Cream Cheese Frosting:

  • 3 (8 ounce) packages cream cheese, softened
  • 1 cup butter, softened
  • 3 cups sifted confectioners’ sugar
  • 2 teaspoons vanilla extract



In a medium bowl, cream together the cream cheese and butter until creamy. Mix in the vanilla, then gradually stir in the confectioners’ sugar. Store in the refrigerator after use.

To Assemble Cake: Spread 1 side of 2 of the cake layers with jam. Place one cake layer, jam-side up on cake stand or plate. Spread with half of mascarpone filling. Top with second cake layer, jam-side up. Spread with remaining filling. Top with third cake layer, top-side up (I wrapped the layers and let them sit in the fridge overnight so the filling would soak into the cake, but if you don’t have time just wait about 10 minutes for the jam to soak in before adding the mascarpone cherry filling). Frost cake with about 1 cup cream cheese frosting to crumb coat cake; refrigerate 1 hour. Frost cake with remaining frosting. Serve immediately or refrigerate; if refrigerated, let stand at room temperature 1 hour before serving.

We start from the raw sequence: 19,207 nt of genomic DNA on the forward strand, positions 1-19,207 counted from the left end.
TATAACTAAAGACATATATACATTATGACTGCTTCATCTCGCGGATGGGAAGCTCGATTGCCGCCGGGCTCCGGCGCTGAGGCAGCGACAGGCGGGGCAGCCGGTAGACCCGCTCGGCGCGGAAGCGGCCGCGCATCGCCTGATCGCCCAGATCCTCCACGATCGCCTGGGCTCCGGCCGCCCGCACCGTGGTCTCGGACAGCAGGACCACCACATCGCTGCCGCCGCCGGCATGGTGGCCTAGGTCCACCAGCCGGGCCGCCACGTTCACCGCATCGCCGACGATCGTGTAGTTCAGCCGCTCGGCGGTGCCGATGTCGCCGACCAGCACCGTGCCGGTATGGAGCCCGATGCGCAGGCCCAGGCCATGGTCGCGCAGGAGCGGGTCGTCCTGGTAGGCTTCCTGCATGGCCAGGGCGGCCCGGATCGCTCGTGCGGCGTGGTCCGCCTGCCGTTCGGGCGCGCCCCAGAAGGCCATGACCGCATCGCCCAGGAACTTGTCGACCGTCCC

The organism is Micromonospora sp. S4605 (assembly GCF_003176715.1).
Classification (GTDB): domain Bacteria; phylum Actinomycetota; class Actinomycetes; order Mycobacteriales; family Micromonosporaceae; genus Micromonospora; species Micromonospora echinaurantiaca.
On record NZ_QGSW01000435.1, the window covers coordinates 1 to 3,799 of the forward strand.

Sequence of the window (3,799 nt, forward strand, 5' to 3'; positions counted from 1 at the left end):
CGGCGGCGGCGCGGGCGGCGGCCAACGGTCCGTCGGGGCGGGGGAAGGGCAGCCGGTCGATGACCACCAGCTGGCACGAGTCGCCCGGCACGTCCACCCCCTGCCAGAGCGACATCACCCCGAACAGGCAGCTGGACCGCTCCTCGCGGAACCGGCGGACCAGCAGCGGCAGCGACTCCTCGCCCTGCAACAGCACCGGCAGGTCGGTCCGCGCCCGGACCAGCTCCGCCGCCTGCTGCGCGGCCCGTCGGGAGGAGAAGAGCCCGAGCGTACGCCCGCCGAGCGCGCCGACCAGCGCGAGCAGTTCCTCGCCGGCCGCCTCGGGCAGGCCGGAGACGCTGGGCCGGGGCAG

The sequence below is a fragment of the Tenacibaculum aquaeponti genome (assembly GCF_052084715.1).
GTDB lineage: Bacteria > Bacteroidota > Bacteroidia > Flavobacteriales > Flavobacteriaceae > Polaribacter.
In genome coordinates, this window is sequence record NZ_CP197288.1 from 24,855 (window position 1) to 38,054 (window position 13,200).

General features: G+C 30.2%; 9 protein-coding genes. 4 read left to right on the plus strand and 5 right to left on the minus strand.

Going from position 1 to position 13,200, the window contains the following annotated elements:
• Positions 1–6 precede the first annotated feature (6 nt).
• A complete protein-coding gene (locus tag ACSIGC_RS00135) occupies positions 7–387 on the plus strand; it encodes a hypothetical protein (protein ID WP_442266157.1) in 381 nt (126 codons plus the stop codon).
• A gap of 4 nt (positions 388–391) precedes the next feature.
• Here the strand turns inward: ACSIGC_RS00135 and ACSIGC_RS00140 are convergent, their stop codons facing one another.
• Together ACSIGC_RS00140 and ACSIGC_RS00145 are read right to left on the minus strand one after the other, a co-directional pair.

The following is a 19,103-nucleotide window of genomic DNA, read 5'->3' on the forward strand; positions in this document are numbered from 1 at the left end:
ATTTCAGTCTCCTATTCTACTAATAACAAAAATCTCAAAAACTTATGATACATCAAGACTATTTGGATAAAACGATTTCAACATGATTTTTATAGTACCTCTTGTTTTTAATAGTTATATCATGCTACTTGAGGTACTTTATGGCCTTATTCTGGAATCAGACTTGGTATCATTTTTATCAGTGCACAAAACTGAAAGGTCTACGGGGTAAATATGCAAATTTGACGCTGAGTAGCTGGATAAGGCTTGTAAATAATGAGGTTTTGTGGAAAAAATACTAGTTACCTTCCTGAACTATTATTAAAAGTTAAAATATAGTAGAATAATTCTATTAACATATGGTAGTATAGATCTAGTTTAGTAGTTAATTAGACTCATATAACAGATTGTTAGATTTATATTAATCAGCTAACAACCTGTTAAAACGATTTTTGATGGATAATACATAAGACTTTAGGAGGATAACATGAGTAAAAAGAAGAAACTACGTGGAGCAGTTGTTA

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Leave a Comment

Emily August 19, 2010 at 12:03 pm

holy hunger attack… this looks so amazing. and what a great story, too!

another winner, cara. keep it up. xxx E


Lisa H August 20, 2010 at 9:30 am

Not only have you made me want to make this cake, but you’ve also reminded me that it’s time to read “Great Expectations” again.


Seymour Salett August 20, 2010 at 6:05 pm

The cake looks delicious.Some might think that it’s worth getting married if only to enjoy that cake.
I also loved the way you presented the story. It’s been a long time since I thought about that novel.
Keep up the good work, I really enjoy your blog,


Deb August 24, 2010 at 9:13 pm